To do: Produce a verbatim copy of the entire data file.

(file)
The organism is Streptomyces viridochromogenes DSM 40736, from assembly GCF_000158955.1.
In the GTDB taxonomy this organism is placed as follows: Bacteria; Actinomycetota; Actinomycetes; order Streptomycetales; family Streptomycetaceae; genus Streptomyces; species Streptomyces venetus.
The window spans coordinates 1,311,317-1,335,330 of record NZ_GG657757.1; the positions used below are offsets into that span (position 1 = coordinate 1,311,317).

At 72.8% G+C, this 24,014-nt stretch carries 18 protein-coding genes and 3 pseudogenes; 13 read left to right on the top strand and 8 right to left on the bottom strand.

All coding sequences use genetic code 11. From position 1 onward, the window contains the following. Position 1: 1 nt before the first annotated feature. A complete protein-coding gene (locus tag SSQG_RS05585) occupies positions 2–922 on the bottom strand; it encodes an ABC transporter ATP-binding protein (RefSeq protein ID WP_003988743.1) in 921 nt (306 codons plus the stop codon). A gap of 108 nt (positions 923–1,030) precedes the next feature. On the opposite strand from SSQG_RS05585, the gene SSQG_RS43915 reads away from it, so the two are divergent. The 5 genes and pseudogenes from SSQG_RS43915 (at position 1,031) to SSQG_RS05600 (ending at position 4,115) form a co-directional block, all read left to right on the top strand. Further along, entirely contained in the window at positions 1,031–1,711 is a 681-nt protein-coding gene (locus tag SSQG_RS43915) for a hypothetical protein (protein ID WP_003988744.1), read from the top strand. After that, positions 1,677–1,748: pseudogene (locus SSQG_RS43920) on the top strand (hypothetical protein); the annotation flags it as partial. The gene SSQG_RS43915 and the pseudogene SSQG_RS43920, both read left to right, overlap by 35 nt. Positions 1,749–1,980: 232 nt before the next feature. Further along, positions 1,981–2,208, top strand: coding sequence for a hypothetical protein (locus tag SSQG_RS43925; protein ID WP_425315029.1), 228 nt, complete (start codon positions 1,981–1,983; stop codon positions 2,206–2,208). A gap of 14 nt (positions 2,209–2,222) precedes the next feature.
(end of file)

The organism is Streptomyces viridochromogenes DSM 40736, from assembly GCF_000158955.1.
In the GTDB taxonomy this organism is placed as follows: Bacteria; Actinomycetota; Actinomycetes; order Streptomycetales; family Streptomycetaceae; genus Streptomyces; species Streptomyces venetus.
The window spans coordinates 1,311,317-1,335,330 of record NZ_GG657757.1; the positions used below are offsets into that span (position 1 = coordinate 1,311,317).

At 72.8% G+C, this 24,014-nt stretch carries 18 protein-coding genes and 3 pseudogenes; 13 read left to right on the top strand and 8 right to left on the bottom strand.

All coding sequences use genetic code 11. From position 1 onward, the window contains the following. Position 1: 1 nt before the first annotated feature. A complete protein-coding gene (locus tag SSQG_RS05585) occupies positions 2–922 on the bottom strand; it encodes an ABC transporter ATP-binding protein (RefSeq protein ID WP_003988743.1) in 921 nt (306 codons plus the stop codon). A gap of 108 nt (positions 923–1,030) precedes the next feature. On the opposite strand from SSQG_RS05585, the gene SSQG_RS43915 reads away from it, so the two are divergent. The 5 genes and pseudogenes from SSQG_RS43915 (at position 1,031) to SSQG_RS05600 (ending at position 4,115) form a co-directional block, all read left to right on the top strand. Further along, entirely contained in the window at positions 1,031–1,711 is a 681-nt protein-coding gene (locus tag SSQG_RS43915) for a hypothetical protein (protein ID WP_003988744.1), read from the top strand. After that, positions 1,677–1,748: pseudogene (locus SSQG_RS43920) on the top strand (hypothetical protein); the annotation flags it as partial. The gene SSQG_RS43915 and the pseudogene SSQG_RS43920, both read left to right, overlap by 35 nt. Positions 1,749–1,980: 232 nt before the next feature. Further along, positions 1,981–2,208, top strand: coding sequence for a hypothetical protein (locus tag SSQG_RS43925; protein ID WP_425315029.1), 228 nt, complete (start codon positions 1,981–1,983; stop codon positions 2,206–2,208). A gap of 14 nt (positions 2,209–2,222) precedes the next feature.